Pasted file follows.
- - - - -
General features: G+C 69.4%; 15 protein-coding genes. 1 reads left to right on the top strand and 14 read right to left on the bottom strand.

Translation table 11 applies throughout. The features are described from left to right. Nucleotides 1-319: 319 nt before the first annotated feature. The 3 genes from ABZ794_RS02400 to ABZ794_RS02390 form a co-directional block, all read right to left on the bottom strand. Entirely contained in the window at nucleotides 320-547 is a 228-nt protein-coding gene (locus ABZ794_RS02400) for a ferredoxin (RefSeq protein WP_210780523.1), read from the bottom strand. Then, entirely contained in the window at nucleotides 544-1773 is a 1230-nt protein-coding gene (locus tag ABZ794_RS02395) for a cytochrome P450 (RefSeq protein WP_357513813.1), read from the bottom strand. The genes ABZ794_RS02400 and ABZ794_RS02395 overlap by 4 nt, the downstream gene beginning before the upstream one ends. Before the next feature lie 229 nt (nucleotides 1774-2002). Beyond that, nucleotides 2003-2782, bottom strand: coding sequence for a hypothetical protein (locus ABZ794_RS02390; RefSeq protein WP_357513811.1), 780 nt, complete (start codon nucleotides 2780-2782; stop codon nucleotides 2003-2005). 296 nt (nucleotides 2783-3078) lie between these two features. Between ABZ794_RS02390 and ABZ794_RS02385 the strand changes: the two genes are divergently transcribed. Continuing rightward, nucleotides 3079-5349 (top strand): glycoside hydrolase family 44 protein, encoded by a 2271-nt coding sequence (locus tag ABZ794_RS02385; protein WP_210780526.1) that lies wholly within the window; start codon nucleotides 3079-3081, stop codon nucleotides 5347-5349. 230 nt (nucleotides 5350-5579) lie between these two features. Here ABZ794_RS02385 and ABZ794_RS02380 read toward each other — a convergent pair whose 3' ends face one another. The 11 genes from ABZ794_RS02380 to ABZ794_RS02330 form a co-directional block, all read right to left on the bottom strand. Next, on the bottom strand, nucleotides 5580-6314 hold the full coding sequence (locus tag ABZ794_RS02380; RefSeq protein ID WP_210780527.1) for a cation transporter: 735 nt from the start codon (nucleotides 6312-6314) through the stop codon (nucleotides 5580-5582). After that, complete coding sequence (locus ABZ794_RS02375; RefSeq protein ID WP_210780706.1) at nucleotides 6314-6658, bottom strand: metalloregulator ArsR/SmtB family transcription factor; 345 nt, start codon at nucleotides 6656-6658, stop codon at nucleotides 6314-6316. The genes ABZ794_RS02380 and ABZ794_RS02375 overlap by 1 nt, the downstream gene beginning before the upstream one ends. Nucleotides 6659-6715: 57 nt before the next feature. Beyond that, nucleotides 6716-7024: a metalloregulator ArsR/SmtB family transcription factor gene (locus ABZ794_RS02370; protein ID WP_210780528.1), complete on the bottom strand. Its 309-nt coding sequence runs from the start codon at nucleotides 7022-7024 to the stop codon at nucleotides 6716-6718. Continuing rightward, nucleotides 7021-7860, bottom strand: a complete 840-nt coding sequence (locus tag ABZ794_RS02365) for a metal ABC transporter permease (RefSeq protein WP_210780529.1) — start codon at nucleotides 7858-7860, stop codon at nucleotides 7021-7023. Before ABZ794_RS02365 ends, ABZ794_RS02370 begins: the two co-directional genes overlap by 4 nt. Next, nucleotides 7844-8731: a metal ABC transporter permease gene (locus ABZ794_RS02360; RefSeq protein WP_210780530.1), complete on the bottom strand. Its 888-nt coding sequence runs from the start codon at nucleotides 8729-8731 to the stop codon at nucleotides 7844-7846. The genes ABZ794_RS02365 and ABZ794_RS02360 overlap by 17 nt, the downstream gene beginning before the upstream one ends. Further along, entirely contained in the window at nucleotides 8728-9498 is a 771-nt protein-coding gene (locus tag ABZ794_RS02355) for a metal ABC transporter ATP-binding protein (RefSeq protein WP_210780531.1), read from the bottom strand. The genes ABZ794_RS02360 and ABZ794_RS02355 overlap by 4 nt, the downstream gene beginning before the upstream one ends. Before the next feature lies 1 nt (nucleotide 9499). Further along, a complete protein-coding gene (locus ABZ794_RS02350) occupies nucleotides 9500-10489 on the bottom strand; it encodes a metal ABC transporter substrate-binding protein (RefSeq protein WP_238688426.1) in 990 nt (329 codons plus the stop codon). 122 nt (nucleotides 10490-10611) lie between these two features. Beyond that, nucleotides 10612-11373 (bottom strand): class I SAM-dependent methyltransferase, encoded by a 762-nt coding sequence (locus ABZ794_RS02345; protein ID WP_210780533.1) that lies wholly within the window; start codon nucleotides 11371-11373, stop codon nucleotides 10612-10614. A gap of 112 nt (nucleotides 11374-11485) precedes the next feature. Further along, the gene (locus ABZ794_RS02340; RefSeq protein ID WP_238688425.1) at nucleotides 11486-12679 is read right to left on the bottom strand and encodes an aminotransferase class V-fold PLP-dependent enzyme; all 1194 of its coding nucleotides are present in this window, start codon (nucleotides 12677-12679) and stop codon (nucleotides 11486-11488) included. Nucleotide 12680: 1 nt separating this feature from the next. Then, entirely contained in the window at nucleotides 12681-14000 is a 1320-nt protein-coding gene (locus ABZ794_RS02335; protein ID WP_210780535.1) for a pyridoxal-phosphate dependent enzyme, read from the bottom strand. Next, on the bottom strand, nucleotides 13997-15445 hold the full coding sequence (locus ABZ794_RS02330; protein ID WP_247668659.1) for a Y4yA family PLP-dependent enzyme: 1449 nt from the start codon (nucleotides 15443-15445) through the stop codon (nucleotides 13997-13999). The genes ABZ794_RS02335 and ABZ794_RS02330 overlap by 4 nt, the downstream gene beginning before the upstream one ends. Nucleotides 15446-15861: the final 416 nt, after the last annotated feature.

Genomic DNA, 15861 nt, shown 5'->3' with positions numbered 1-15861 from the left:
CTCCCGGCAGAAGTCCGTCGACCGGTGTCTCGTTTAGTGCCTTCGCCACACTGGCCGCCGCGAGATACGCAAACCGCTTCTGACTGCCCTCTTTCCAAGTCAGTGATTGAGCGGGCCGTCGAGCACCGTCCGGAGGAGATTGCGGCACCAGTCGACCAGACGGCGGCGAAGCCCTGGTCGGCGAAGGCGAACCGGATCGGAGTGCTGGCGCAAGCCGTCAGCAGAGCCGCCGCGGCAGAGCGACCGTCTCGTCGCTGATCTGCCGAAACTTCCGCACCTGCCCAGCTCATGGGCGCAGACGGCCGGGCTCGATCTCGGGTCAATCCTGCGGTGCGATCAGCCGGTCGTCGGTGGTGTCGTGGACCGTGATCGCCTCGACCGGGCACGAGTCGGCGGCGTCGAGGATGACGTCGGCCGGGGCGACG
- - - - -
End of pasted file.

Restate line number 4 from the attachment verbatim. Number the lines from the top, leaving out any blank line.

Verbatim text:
CTCCCGGCAGAAGTCCGTCGACCGGTGTCTCGTTTAGTGCCTTCGCCACACTGGCCGCCGCGAGATACGCAAACCGCTTCTGACTGCCCTCTTTCCAAGTCAGTGATTGAGCGGGCCGTCGAGCACCGTCCGGAGGAGATTGCGGCACCAGTCGACCAGACGGCGGCGAAGCCCTGGTCGGCGAAGGCGAACCGGATCGGAGTGCTGGCGCAAGCCGTCAGCAGAGCCGCCGCGGCAGAGCGACCGTCTCGTCGCTGATCTGCCGAAACTTCCGCACCTGCCCAGCTCATGGGCGCAGACGGCCGGGCTCGATCTCGGGTCAATCCTGCGGTGCGATCAGCCGGTCGTCGGTGGTGTCGTGGACCGTGATCGCCTCGACCGGGCACGAGTCGGCGGCGTCGAGGATGACGTCGGCCGGGGCGACG